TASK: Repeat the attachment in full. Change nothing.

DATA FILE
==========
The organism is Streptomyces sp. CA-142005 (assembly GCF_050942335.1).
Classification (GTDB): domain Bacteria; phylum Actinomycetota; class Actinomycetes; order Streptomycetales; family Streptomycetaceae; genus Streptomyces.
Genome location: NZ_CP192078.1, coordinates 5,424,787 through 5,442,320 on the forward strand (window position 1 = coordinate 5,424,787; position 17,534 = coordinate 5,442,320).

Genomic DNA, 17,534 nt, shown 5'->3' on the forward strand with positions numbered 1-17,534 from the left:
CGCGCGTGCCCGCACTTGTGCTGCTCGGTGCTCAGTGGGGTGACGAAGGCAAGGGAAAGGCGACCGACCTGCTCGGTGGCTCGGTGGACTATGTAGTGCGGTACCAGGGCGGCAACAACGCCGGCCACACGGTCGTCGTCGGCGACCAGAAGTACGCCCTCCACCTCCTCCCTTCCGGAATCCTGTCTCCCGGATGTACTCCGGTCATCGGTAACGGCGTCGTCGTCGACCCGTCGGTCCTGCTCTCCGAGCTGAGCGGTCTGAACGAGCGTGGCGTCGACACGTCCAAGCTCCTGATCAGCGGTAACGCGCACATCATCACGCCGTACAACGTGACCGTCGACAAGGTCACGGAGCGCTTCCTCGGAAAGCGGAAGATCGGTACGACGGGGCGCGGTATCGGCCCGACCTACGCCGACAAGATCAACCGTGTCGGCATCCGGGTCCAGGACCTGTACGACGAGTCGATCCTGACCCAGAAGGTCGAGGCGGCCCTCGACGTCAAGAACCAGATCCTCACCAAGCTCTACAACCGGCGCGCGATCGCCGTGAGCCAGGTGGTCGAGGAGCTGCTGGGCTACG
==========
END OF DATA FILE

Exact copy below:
The organism is Streptomyces sp. CA-142005 (assembly GCF_050942335.1).
Classification (GTDB): domain Bacteria; phylum Actinomycetota; class Actinomycetes; order Streptomycetales; family Streptomycetaceae; genus Streptomyces.
Genome location: NZ_CP192078.1, coordinates 5,424,787 through 5,442,320 on the forward strand (window position 1 = coordinate 5,424,787; position 17,534 = coordinate 5,442,320).

Genomic DNA, 17,534 nt, shown 5'->3' on the forward strand with positions numbered 1-17,534 from the left:
CGCGCGTGCCCGCACTTGTGCTGCTCGGTGCTCAGTGGGGTGACGAAGGCAAGGGAAAGGCGACCGACCTGCTCGGTGGCTCGGTGGACTATGTAGTGCGGTACCAGGGCGGCAACAACGCCGGCCACACGGTCGTCGTCGGCGACCAGAAGTACGCCCTCCACCTCCTCCCTTCCGGAATCCTGTCTCCCGGATGTACTCCGGTCATCGGTAACGGCGTCGTCGTCGACCCGTCGGTCCTGCTCTCCGAGCTGAGCGGTCTGAACGAGCGTGGCGTCGACACGTCCAAGCTCCTGATCAGCGGTAACGCGCACATCATCACGCCGTACAACGTGACCGTCGACAAGGTCACGGAGCGCTTCCTCGGAAAGCGGAAGATCGGTACGACGGGGCGCGGTATCGGCCCGACCTACGCCGACAAGATCAACCGTGTCGGCATCCGGGTCCAGGACCTGTACGACGAGTCGATCCTGACCCAGAAGGTCGAGGCGGCCCTCGACGTCAAGAACCAGATCCTCACCAAGCTCTACAACCGGCGCGCGATCGCCGTGAGCCAGGTGGTCGAGGAGCTGCTGGGCTACG